EOL Book Review  

cover, smallThe Garland Encyclopedia of World Music, Volume 9
Australia and the Pacific Islands

Edited by Adrienne L. Kaeppler and J.W. Love. New York and London: Garland Publishing, 1998. xxvii + 1088 pp., photographs, maps, index, glossary, bibliography, filmography, discography, and 1 audio CD.

Editors at Garland publishing company met in 1988 to plan a ground-breaking series of encyclopedias of world music. Ten volumes were proposed; four are now available. Australia and the Pacific Islands is the third (although it is titled Volume 9) published in the series The Garland Encyclopedia of World Music. The first two volumes, Southeast Asia and Africa, also recently published, have garnered early praise. The fourth, South America, Mexico, Central America, and the Caribbean, has just come out. All clearly will provide a major reference for future musicologists.

Garland set up guidelines to organize the massive amount of information available for the encyclopedias. Each volume was to be organized in three sections: an introduction to the field, its culture and its music; a presentation of major issues and processes that link the musics of the field; and detailed accounts of individual music cultures. And each was to be organized thematically and not alphabetically. Within this structure editors were free to determine their own narrative.

The editors of the Australia and the Pacific Islands volume, Adrienne L. Kaeppler and J.W. Love, have taken a creative approach to the material and the result is extremely impressive. First of all, they have compiled an encyclopedia of performing arts that presents the culture of performance in Oceania in its broadest terms. In Parts 1 and 2 they have identified themes relevant to the entire region. In Part 1, for example, the various authors discuss topics within three themes, "Encounters with 'the Other,'" "Encounters among 'Ourselves,'" and "Musical Migrations." These themes focus on outside influences that have altered the indigenous soundscape of the Pacific. In Part 3 the authors discuss primarily the indigenous musics of each geographic region and, in fact, the flyer for the encyclopedia states that the volume describes the musics of the indigenous peoples of Oceania. Anglo-American traditions, aside from missionary influences, are hardly touched, while immigrant communities, including Chinese, Portuguese, Greek, etc. are dealt with in some depth.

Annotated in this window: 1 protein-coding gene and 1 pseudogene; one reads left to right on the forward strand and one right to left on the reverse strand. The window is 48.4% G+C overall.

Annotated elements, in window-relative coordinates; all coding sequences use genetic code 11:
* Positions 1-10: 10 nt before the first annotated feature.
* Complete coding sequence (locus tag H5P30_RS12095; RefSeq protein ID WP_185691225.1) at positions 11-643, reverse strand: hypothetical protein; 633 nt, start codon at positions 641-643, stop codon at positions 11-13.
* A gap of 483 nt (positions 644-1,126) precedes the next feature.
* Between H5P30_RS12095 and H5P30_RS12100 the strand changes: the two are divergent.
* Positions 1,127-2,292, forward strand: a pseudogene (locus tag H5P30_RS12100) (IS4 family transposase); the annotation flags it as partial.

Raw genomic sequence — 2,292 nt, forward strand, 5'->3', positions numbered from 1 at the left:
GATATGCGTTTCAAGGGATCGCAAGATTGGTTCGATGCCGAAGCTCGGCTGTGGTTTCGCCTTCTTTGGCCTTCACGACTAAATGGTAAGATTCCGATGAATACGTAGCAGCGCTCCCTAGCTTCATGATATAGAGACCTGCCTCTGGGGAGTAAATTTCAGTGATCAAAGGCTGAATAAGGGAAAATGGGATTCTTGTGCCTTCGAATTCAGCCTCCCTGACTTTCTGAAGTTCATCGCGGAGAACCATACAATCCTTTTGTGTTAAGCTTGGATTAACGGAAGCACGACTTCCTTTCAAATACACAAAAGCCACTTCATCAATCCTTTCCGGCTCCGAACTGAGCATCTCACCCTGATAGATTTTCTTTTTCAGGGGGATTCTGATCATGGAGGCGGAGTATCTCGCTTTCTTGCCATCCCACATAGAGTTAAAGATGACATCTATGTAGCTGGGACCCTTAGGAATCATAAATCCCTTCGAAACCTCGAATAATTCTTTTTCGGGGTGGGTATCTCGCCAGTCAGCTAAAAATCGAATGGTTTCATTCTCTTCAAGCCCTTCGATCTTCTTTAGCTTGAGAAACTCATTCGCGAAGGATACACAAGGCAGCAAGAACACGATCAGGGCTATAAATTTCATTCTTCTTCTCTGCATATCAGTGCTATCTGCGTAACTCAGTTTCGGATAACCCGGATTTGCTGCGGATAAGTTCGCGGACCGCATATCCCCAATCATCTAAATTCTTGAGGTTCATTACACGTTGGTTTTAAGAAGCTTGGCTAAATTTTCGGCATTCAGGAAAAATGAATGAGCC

The chapter "Encounters with the Other" provides a brief discussion of the history and influence of exploration, missionaries, war, literature and film on the region’s music. "Encounters with Ourselves" deals primarily with the influences recent festivals have had on Pacific culture. The chapter "Musical Migrations" discusses both contemporary contact between islands and the influence of outside immigration. Most of these latter peoples have arrived in the Pacific by choice, although many came as indentured labor.